Are you sceptical about stock market investment? Should one rely solely on a robo-advisory wealth management platform or personally invest in the stock market to grow one’s wealth? If you believe in integrity, would you invest in a company that display a lack of ethics?
This was my first article for the NST-Tradeview collaboration, which featured Timothy, a Malaysian tech whiz who had started his career as the technical director and initial web developer of Nuffnang, which was founded in 2007.
Since Sept 15 till to date, I have interviewed a total of 20 personalities. In this post, I’m recalling the stories of Timothy, Muzahid and Adam.
“It’s normal to have profit and loss, ups and downs – as everything carry a certain degree of risk. It’s part of life. It’s important to understand why you’re investing in the first place and what kind of core values resonate with you. For example, if you believe in integrity, would you invest in a company that display a lack of ethics? I take these principles and embed it into my life and business endeavour,” said Muzahid Shah Abdul Rahman, the chief executive officer of a digital transformation company called SteerQuest Sdn Bhd.
His story A Corporate High-Flyer Turned Entrepreneur Believes In Malaysia’s Economic Potential appeared on Sept 22, 2021.
After Muzahid, the third story Treat Stocks Like Business focused on small business owner Adam Yeap.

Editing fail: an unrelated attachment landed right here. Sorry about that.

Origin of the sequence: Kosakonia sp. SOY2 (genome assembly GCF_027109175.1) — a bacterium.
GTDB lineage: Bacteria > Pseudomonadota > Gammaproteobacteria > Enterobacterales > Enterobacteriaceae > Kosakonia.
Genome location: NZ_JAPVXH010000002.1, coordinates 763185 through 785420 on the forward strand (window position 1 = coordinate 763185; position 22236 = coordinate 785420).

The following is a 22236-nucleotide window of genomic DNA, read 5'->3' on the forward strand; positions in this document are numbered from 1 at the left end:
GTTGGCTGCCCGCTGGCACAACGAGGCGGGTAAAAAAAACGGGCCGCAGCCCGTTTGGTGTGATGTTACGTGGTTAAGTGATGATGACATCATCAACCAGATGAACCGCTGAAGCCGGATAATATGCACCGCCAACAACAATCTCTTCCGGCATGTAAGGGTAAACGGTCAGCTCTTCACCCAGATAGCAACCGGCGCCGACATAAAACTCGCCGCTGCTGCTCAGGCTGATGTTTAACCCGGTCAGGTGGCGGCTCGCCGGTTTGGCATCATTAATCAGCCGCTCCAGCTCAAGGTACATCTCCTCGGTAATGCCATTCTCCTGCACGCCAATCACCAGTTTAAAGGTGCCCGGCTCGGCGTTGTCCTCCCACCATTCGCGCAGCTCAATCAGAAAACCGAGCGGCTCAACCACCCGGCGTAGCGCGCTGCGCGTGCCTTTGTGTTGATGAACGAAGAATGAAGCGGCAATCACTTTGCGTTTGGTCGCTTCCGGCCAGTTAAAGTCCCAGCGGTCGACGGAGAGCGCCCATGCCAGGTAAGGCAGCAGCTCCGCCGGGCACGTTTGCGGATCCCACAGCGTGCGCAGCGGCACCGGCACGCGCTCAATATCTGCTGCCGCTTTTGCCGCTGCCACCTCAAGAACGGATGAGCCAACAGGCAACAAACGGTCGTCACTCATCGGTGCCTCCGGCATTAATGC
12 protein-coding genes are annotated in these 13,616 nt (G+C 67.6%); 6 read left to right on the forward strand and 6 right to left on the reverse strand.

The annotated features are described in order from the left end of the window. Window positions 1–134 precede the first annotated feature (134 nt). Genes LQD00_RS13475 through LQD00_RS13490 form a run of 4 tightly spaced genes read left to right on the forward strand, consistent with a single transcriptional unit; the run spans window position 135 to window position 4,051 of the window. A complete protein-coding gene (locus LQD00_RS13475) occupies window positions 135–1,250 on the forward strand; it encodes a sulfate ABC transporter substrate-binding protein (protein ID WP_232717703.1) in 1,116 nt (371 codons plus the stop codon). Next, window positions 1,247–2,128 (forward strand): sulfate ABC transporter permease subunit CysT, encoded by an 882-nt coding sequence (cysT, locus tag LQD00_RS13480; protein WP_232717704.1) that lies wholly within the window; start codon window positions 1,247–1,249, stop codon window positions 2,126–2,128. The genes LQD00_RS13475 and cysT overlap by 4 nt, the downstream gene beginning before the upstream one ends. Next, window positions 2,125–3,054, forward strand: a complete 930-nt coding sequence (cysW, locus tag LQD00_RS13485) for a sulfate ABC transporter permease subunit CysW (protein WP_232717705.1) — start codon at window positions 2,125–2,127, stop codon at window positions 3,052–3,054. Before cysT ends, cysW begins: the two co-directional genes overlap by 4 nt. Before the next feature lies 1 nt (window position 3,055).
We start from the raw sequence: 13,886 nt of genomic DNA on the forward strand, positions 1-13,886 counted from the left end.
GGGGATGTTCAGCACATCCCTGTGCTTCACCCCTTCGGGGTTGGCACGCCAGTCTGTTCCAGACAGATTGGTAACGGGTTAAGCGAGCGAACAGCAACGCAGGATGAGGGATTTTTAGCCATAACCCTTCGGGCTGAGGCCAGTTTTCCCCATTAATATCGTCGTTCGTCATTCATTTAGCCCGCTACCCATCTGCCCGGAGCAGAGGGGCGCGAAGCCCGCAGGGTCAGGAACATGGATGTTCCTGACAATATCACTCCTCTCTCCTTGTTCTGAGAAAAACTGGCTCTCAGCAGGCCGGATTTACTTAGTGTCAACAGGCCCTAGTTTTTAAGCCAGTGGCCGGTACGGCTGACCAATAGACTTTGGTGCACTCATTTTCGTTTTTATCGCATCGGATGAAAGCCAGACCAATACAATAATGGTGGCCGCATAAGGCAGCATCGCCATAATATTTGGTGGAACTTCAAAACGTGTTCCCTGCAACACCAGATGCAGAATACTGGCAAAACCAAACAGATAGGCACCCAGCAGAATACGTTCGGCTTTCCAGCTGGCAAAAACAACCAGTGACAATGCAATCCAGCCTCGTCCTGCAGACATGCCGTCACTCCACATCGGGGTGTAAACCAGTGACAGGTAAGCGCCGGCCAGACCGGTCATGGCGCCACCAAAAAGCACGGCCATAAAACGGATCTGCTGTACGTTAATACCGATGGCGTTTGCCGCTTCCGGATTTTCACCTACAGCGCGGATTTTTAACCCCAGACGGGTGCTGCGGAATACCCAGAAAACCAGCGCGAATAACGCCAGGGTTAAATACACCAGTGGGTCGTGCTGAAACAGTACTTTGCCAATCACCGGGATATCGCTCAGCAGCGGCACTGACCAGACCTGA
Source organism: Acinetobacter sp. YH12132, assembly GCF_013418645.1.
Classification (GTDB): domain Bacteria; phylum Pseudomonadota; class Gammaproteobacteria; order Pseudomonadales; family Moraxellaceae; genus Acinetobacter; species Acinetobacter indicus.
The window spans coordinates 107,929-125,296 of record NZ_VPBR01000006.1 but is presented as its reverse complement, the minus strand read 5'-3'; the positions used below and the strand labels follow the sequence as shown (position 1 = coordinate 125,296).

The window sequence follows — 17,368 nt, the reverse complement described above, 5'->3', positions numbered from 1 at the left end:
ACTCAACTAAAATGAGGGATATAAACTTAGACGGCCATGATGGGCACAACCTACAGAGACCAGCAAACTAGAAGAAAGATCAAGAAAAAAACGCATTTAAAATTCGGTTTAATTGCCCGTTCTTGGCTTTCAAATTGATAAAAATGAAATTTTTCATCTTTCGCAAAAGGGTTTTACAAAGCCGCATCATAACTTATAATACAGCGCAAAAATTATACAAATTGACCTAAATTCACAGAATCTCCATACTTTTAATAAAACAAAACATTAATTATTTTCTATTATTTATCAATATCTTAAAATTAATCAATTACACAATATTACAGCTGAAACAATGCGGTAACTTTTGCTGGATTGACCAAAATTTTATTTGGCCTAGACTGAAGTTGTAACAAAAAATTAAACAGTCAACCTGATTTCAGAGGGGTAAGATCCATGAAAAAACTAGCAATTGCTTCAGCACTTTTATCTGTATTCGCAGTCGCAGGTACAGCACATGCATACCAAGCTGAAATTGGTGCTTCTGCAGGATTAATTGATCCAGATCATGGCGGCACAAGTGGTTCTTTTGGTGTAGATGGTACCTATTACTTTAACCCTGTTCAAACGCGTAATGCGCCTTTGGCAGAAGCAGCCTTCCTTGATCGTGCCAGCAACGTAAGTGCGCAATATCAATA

With his annual sales of RM2.5 million dwindling to zero due to the Movement Control Order restrictions, Adam Yeap was glad he had invested some money in the stock market as it was generating some passive income.
Adam grew up in a household that did not have much faith in the stock market. His relatives and friends previously had bad experiences with investing in shares.
“Hearing all the negative stories about the stock market made me sceptical, too. I tried investing in the US stock market in small quantities but I was not an avid retail investor back then. I always believed that my own business ventures would deliver the best return on investment,” he said.
However, the pandemic reshaped his perspective. Apart from business, one should have passive investments too.
Latest stats reveal that there are 801 companies listed on the Malaysian stock exchange, the Bursa Malaysia. Of these, 305 stocks are Shariah Compliant.
Stock investment lets common investors participate in the financial achievements of the companies, make profits through capital gains, and earn money through dividends—although losses are also possible.